(4) Communicate your views – When making your request, be brief, to the point and polite. Identify yourself, your issue, and give one or more reasons for your position. Sometimes it helps to write this down first, to make sure you can summarize what you want and why. And remember, change takes time so you may need to be patiently persistent.
(5) Thank those who have helped – Always remember to thank those who have taken the time to listen to your needs. A simple written note of thanks can make a difference when the next person comes to ask for help.
Resources Information & Support For Professionals

Association for Utah Community Health (AUCH)
A grassroots action center providing resource tools and a database for advocates.

For Parents and Patients

Legislative Coalition for People with Disabilities (LCPD)
Advocates for public policy affecting all people in the State of Utah who have disabilities.

Utah State Legislature
Read about the progress of bills, laws and other legislative issues.


Disability/Diagnosis-Specific Advocacy 

See all Disability/Diagnosis-Specific Advocacy services providers (56) in our database.

Education About Disabilities/DiagnosesSee all  Education About Disabilities/Diagnoses services providers (82)  in our database.

Family AdvocacySee all Family Advocacy services providers (26) in our database.

Local Support Groups, Disability/DiagSee all Local Support Groups, Disability/Diag services providers (85) in our database.

National Support Groups, Disab/DiagSee all National Support Groups, Disab/Diag services providers (21) in our database.

Recreation Programs/ActivitiesSee all Recreation Programs/Activities services providers (170)  in our database.

Respite CareSee all Respite Care services providers (42) in our database.

For other services related to this condition, browse our Services categories or search our database.


Reviewing Authors: Alfred Romeo RN, PhD, 9/2008
Gina Pola-Money, 6/2008
Content Last Updated: 9/2008
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Rob Bishop town hall meetings

US House of Representative congressman Rob Bishop will be holding Town Hall Meetings at:

Hyrum City Hall- Wed. Augus 31
83 W Main St., Hyrum
7:00 – 8:15pm
Farmington Comm. Ctr.- Thur. Sept. 1
120 S Main St., Farmington
Riverdale Sr. Ctr.- Thurs. Sept. 1
4433 S 900 W, Riverdale

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Senator Orrin Hatch – Economic Forum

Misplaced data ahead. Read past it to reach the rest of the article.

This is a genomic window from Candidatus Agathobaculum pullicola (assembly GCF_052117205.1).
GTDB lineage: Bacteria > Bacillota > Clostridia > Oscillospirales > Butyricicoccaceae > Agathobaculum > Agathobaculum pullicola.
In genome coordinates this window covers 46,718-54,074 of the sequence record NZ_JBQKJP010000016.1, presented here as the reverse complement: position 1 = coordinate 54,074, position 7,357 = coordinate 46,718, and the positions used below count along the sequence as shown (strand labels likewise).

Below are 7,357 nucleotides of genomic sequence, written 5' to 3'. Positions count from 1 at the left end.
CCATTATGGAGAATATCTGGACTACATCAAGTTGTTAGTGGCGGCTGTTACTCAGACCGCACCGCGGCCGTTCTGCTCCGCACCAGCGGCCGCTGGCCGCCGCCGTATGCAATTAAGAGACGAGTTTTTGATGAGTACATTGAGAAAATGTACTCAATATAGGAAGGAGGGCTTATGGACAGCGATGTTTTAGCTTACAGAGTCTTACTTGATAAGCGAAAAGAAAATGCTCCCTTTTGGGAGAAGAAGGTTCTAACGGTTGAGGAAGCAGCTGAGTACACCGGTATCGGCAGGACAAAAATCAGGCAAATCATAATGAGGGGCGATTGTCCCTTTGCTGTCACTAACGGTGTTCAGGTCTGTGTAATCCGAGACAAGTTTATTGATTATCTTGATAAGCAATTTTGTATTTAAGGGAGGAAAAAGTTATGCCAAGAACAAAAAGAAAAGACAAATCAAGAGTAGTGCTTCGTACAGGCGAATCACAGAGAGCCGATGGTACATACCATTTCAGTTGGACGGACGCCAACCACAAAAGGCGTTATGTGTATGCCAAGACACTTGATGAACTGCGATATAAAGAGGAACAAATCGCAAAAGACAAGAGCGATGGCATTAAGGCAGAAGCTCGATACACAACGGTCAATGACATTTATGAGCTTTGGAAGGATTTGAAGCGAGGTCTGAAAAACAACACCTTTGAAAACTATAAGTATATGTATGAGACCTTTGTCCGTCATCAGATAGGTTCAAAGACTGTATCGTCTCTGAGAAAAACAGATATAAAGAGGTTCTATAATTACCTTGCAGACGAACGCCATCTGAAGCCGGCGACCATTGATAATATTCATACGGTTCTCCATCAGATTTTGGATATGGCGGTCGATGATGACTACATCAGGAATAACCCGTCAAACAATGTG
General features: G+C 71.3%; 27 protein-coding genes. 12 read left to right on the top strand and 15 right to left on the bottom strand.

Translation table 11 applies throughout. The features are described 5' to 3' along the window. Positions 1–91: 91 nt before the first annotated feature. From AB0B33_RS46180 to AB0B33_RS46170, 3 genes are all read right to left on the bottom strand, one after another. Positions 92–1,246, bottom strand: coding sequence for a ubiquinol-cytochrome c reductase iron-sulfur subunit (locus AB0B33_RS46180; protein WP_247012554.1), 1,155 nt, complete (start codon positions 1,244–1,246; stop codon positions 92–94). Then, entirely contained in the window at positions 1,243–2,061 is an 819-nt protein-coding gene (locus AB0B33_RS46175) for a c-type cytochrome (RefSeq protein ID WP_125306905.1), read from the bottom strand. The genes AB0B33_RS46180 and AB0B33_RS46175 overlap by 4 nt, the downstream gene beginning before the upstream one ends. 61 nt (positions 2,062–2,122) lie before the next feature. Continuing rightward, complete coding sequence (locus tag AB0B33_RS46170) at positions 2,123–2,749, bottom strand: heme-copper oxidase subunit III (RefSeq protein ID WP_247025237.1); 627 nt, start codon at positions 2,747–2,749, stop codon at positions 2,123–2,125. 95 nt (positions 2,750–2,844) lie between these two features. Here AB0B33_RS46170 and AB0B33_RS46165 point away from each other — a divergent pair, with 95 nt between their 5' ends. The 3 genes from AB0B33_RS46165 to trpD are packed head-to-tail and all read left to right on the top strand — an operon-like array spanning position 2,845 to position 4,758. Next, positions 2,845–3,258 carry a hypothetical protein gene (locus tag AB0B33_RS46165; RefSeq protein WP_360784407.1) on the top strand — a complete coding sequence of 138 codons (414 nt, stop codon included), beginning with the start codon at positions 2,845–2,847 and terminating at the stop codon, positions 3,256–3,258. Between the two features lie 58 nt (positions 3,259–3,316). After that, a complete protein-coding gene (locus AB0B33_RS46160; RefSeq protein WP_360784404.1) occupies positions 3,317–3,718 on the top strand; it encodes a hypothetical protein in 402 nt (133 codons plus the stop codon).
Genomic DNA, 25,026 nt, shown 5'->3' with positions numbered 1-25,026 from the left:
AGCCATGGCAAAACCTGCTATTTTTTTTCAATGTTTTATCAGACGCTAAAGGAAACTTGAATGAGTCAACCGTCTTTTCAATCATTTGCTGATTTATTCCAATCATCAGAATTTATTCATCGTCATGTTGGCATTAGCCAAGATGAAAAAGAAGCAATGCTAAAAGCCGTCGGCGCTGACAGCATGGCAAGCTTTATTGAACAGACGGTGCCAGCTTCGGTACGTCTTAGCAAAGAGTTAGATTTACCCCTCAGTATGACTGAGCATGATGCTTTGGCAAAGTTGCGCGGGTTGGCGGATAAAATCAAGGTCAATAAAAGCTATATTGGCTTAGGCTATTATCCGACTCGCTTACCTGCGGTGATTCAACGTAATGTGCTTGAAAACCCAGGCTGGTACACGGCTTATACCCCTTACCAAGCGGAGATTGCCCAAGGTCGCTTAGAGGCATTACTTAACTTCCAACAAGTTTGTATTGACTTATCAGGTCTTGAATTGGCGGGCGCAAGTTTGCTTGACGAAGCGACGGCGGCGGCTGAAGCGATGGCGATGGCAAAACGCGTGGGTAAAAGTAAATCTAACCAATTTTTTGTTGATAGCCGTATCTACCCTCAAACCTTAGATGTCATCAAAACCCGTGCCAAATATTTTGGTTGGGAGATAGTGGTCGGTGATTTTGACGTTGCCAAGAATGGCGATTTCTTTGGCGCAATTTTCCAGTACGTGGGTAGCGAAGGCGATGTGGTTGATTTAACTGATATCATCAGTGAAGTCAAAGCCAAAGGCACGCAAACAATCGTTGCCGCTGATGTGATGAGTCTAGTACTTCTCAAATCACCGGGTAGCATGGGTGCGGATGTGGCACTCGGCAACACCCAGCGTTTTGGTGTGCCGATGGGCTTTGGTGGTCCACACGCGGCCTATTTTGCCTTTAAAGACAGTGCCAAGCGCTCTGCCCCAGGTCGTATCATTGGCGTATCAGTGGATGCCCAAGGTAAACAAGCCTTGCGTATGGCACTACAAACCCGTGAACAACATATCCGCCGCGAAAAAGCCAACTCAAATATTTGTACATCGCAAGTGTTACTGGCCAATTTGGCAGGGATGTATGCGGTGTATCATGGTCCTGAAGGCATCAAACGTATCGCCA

August 31, 2011
10:00 amto11:30 am

Senator Orrin Hatch invites you to join him – Wednesday, August 31 from 10:00 – 11:30 am, he will host an Economic Forum on Entitlement Reform at the Ragan Theater at Utah Valley University. Chairman Dave Camp, the head of the Ways and Means Committee in the House of Representatives, will be in attendance to discuss long-overdue reforms to our tax code and entitlement system.

This Economic Forum will be a unique opportunity to hear from two of the top Republicans in Congress who are fighting to allow for you to keep more of your hard-earned tax dollars and improve the economic situation for current and future generations of Utahns. They will also be joined by Douglas Holtz-Eakin, a former head of the non-partisan Congressional Budget Office.

The Ragan Theatre is located in the Sorsenson Student Center, please click here for a map of the Utah Valley University campus.

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LCPD Meeting – September 1st

September 1, 2011
12:30 pmto2:00 pm

The next meeting of the Legislative Coalition for People with Disabilities will be on Thursday, September 1st from 12:30 – 2 at the Division of Services for the Blind and Visually Impaired (DSBVI).  1950 West 250 North, Salt Lake City.

The agenda will include a mini advocacy training and an open discussion of current issues impacting people with disabilities that can be addressed through legislative action.

With economic uncertainty and possible Federal cuts to entitlement programs this is the year to be involved.

See you on September 1st.

Joyce Dolcourt – Chair

Kris Fawson – 1st Vice-Chair

Jodi Hansen – 2nd Vice-Chair

Brooke Wilson – Secretary

Jan-Ferré – Past Chair

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August 25th Upcoming events and newsletter

Check out our latest newsletter…Advocacy, Town Hall Meetings and more. Click here to read the full newsletter.

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Disabled teens invited to Kamas dance ~ The Salt Lake Tribune

Salt Lake Tribune ~ Aug 25, 2011 02:50PM

Young adults with special needs who live in Summit, Wasatch, Utah and Salt Lake counties are invited to the “Kingdom Ball” hosted by the owners of White Knight Fluid Handling in Kamas.

The ball is Saturday, Aug. 27, from 5-8 p.m., at the White Knight building, 187 E. 670 South, Kamas.

The event will include a parking lot dance with a DJ, dinner, photos and entertainment. Reservations are required by calling 435-783-6040.